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Life with blindness: Living the life you want

Alicia Colombo

By Mary Anna Rodabaugh

Denice Brown, 65, of North Philadelphia, was diagnosed with Retinitis Pigmentosa (RP) at 2 years old. RP is a rare eye disease that makes cells in the retina break down over time, ultimately causing vision loss and blindness. This trajectory didn’t slow Brown down. She graduated from Overbrook High School and received her Bachelor of Science in Elementary Education and her master’s degree in special education from Temple University. Brown spent over 20 years as a schoolteacher in Philadelphia.

“I am grateful for the School District of Philadelphia because I was given any type of accommodation [that] I needed to keep my job and be successful,” Brown said.

Upon retirement from teaching, Brown kickstarted her next unexpected career. After making a phone call in search of additional adaptive software technology, Brown met with Ted Young of Young Opportunities. At the time, Young was serving as the state president of the National Federation of the Blind of Pennsylvania.

“What is the National Federation?” Brown asked. After learning about the organization and its mission dedicated to serving individuals like herself, Brown felt inspired to explore the two chapters in Philadelphia. The Greater Philadelphia chapter felt like a fit.

This connection took place back in 2000. Since 2003, Brown has served as the president of the Greater Philadelphia chapter of the National Federation of the Blind in Pennsylvania.

“It has been an eventful 20 years,” says Brown. “We’re trying to make sure we stay true to our motto ‘Life with blindness: Living the life you want’ and we’re trying to make sure blind people know about the resources available.”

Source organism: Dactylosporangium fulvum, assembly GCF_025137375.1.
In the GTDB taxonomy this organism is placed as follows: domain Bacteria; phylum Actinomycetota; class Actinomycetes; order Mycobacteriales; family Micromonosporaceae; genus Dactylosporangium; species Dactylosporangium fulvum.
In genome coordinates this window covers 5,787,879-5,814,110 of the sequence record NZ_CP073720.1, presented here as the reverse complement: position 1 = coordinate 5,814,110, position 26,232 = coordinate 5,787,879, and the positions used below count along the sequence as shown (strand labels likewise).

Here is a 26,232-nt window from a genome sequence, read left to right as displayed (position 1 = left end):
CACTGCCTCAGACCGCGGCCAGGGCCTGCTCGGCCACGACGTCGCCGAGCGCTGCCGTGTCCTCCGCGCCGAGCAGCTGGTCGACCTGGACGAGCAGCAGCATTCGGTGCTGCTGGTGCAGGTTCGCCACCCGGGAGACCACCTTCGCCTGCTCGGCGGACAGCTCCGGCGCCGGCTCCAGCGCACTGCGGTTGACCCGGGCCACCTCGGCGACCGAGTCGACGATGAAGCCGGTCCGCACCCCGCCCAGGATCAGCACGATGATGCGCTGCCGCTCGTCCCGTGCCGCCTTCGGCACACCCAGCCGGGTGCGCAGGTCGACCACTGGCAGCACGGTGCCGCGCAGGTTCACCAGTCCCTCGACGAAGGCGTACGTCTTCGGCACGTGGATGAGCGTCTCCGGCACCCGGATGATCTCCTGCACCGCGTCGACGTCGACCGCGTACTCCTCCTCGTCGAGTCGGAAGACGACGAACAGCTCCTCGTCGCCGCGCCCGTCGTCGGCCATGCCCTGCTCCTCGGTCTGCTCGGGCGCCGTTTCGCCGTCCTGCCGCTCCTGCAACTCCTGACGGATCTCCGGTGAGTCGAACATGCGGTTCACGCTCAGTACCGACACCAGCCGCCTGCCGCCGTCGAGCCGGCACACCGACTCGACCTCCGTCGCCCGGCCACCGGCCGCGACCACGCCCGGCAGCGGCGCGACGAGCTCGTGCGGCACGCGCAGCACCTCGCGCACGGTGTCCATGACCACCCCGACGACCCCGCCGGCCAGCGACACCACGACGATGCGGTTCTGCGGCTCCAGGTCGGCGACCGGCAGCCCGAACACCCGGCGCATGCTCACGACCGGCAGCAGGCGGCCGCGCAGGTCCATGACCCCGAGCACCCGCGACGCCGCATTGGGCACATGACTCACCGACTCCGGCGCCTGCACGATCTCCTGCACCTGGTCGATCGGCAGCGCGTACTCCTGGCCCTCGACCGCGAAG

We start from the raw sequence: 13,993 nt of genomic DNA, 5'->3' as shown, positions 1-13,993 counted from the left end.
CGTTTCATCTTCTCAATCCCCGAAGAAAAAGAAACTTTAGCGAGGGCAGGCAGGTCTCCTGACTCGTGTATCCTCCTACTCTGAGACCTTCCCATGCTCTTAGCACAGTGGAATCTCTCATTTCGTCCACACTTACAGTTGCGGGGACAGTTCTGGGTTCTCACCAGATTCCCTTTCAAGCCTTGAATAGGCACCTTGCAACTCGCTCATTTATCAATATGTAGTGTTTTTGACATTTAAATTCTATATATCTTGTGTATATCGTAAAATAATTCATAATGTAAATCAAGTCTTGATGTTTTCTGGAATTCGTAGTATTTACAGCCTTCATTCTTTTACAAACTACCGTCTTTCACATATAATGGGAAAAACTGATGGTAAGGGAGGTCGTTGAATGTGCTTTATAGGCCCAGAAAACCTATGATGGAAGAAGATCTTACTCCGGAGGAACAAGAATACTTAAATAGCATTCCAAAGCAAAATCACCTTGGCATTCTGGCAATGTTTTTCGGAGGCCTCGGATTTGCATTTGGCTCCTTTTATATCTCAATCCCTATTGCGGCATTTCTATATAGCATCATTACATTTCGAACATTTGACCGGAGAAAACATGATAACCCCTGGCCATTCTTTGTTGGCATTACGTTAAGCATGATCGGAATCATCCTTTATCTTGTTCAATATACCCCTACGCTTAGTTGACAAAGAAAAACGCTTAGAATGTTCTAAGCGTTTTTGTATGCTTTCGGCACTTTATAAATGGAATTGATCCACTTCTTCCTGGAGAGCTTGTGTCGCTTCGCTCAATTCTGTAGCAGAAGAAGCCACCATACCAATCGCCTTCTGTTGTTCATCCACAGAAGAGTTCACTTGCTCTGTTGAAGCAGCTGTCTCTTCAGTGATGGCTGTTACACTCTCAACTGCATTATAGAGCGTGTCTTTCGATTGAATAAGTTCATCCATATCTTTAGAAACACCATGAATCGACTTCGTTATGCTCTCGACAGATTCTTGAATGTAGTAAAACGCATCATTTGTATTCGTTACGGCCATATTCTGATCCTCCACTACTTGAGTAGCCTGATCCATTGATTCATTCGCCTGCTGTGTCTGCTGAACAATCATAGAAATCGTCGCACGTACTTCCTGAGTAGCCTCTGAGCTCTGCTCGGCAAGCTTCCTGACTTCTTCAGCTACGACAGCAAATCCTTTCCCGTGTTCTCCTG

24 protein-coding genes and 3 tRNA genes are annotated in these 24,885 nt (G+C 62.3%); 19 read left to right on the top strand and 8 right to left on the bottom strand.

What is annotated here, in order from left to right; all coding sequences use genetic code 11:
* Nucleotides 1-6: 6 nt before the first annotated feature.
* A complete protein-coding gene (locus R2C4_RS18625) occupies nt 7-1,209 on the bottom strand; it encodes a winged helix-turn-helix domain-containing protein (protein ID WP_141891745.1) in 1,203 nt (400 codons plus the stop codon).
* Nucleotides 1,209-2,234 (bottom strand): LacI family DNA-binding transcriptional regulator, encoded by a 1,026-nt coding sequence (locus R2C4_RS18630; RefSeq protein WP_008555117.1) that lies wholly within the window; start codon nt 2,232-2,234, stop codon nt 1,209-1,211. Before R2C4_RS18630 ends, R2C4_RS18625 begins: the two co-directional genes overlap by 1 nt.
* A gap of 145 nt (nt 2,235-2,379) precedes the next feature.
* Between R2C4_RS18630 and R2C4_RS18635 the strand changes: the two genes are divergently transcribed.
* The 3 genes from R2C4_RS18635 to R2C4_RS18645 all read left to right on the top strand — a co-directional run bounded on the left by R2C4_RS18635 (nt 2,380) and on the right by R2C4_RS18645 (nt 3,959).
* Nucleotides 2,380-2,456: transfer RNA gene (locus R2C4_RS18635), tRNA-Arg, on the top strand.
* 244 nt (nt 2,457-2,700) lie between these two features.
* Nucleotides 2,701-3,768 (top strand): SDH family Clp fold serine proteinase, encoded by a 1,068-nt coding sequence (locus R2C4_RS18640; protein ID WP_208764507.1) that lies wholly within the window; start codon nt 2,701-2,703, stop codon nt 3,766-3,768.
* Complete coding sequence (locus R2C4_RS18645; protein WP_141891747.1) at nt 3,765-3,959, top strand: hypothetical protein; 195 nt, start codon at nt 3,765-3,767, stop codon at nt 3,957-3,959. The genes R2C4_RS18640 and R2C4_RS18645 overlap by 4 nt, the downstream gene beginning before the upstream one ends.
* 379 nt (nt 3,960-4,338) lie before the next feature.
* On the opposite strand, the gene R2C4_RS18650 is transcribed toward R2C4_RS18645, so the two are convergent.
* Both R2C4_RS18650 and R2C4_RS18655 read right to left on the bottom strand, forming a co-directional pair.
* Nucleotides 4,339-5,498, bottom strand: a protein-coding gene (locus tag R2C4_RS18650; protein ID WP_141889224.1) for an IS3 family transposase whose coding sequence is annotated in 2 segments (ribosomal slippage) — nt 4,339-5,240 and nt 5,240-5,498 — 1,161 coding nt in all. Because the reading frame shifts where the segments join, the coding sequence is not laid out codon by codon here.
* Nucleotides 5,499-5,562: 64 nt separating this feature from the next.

Brown lives this motto by example. When she is not completing her advocacy work, she enjoys listening to live music, especially jazz. Brown is passionate about live plays and travels to New York to Broadway. She also makes time to attend different productions in Philadelphia.

“I also love to dance,” Brown says. “And I’m a member of Delta Sigma Theta Sorority Incorporated. We have different service-oriented projects we do with the community.”

Local resources for people who are blind

When asked what piece of advice Brown would offer someone who is new to visual impairment or blindness, she recommends they get in contact with their local chapter of the National Federation of the Blind to learn about resources or literature that is available. Brown says she hopes they can find a mentor to assist them with any questions they may have. Visit for more information.

The Bureau of Blindness and Visual Services (BBVS) is another great resource that assists Pennsylvanians who are blind or visually impaired to gain the skills necessary to live and work independently in their communities. The bureau can connnect individuals with a mobility instructor to help them navigate using a white cane or with resources to learn Braille. For more information, call 215-560-5700 or visit (type “Bureau of Blindness” in the search box).

“They’ll teach you different ways to do things using adaptations and accommodations,” Brown says. VisionLink seeks to inspire all who are living with vision loss to thrive. This Philadelphia organization has been serving the low vision community since 1944. VisionLink offers educational and lifestyle programming to aid individuals with vision loss or blindness to live comfortable lives and make meaningful connections. Many programs are virtual as well. For more information, call 215-627-0600 or visit

The Blind Relief Fund of Philadelphia offers five programs including a telephone visitor for people who are blind, a home visitor who can complete a lifestyle assessment, financial assistance, transportation assistance, and social activities. To learn more, call 215-487-1444 or visit

The Library of Accessible Media for Pennsylvanians (LAMP) at 1500 Spring Garden St. is part of the National Library Service for the Blind and Physically Handicapped, Library of Congress (NLS), and serves Pennsylvania residents who have difficulty reading due to a physical impairment, a reading disability, or a vision challenge. Library offerings include books in Braille, large print books, screen magnifier tools, and screen-reading software.

Looking back
“One thing that I’m proud of is I have a really good group of people who work well together to get things done,” Brown says. “Membership is a key in our organization. We are run by people who are blind. We just try to show we can do it too; we learn how to do things in a different way, and we get the job done.”

Mary Anna Rodabaugh is a writer, editor and writing coach.

Categories: Milestones eNews


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